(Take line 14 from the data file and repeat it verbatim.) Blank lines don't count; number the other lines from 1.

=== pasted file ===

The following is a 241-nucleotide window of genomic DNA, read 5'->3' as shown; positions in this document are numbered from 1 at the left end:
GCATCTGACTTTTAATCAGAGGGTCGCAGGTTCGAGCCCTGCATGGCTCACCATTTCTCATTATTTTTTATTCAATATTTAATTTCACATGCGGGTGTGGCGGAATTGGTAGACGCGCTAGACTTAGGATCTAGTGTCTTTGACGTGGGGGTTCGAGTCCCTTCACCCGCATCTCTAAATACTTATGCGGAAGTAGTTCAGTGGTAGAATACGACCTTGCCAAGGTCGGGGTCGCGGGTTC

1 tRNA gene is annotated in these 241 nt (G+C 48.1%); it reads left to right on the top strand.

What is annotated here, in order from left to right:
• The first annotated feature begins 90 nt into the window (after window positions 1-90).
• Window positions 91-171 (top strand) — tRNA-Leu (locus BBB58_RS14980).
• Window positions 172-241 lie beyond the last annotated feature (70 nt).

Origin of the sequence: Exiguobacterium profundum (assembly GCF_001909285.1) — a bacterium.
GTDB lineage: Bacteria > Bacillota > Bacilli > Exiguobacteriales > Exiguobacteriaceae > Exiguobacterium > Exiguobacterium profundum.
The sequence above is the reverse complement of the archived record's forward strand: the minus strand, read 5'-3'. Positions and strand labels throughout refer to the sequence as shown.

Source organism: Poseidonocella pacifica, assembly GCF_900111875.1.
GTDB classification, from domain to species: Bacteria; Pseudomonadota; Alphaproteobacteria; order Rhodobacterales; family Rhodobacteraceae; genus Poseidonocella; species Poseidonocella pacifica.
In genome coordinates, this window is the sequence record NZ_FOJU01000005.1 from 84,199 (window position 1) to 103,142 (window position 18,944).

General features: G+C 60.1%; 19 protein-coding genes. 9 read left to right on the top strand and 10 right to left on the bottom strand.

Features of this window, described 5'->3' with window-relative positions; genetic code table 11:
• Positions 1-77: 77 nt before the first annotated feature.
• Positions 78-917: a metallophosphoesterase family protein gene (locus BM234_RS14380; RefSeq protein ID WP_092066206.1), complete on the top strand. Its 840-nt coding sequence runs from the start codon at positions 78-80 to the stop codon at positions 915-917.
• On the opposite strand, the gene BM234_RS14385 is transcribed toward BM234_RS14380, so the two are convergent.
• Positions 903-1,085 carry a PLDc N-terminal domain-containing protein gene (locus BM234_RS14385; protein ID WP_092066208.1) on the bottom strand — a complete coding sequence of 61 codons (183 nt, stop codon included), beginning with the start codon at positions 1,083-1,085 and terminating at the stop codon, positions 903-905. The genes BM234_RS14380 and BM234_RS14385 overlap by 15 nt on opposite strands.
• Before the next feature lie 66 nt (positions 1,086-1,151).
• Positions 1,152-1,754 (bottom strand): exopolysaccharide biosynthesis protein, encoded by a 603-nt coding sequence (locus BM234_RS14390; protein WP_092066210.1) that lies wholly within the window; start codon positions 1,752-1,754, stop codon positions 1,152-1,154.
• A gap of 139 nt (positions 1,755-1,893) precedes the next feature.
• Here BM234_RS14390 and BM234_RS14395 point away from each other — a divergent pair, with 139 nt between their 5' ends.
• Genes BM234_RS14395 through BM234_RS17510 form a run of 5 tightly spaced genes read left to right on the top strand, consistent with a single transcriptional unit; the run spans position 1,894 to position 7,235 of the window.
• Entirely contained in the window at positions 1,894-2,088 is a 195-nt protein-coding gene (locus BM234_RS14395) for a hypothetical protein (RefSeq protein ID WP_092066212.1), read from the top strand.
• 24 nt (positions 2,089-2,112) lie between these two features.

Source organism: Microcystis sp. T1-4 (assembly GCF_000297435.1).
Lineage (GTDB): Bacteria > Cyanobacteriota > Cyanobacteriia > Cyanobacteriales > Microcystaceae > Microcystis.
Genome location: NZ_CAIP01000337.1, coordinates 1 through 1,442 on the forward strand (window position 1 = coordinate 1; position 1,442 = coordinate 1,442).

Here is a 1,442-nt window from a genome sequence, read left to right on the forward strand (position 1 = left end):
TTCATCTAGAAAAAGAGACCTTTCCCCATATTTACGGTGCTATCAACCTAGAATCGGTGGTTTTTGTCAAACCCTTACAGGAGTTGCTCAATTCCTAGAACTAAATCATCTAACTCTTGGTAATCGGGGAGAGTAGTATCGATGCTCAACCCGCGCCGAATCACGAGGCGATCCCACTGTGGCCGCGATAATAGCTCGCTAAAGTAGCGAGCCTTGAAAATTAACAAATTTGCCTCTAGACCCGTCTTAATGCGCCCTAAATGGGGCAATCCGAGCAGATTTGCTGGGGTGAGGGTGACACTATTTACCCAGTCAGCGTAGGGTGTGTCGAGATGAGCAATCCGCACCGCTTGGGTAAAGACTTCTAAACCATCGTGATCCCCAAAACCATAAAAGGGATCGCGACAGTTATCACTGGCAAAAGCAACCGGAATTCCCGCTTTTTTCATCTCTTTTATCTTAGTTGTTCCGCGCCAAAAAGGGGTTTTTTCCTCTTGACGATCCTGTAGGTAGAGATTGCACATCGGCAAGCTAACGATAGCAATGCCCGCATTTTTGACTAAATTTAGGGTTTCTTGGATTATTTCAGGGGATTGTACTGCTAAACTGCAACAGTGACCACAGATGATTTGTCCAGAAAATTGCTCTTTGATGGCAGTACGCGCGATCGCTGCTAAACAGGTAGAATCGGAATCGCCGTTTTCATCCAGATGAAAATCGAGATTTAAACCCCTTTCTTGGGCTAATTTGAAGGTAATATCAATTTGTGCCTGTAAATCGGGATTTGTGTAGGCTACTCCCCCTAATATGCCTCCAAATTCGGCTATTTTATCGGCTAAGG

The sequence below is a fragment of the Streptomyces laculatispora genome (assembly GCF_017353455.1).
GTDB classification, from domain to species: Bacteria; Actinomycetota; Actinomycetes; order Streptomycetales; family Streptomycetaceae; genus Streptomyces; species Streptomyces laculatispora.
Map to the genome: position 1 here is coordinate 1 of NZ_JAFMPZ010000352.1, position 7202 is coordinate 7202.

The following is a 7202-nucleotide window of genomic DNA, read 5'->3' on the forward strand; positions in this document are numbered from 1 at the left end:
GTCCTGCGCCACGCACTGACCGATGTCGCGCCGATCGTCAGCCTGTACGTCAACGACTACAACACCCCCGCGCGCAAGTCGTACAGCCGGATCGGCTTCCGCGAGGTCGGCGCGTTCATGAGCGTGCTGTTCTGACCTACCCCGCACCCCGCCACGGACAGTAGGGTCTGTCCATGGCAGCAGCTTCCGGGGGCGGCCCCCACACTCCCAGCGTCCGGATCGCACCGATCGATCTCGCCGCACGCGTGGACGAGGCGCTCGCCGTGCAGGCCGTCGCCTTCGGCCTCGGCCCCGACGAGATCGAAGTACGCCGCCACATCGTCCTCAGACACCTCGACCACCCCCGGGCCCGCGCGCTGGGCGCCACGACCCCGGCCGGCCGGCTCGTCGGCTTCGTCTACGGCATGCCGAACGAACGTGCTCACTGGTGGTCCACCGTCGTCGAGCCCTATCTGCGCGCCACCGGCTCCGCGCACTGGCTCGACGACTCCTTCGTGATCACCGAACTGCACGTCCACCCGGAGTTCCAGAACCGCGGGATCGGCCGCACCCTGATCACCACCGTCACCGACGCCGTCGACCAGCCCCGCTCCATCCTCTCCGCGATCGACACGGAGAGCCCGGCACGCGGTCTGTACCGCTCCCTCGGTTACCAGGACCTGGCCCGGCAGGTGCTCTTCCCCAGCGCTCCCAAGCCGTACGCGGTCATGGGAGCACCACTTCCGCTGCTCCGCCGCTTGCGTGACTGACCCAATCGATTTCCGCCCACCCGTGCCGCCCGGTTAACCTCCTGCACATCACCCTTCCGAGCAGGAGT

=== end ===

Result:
General features: G+C 60.1%; 19 protein-coding genes. 9 read left to right on the top strand and 10 right to left on the bottom strand.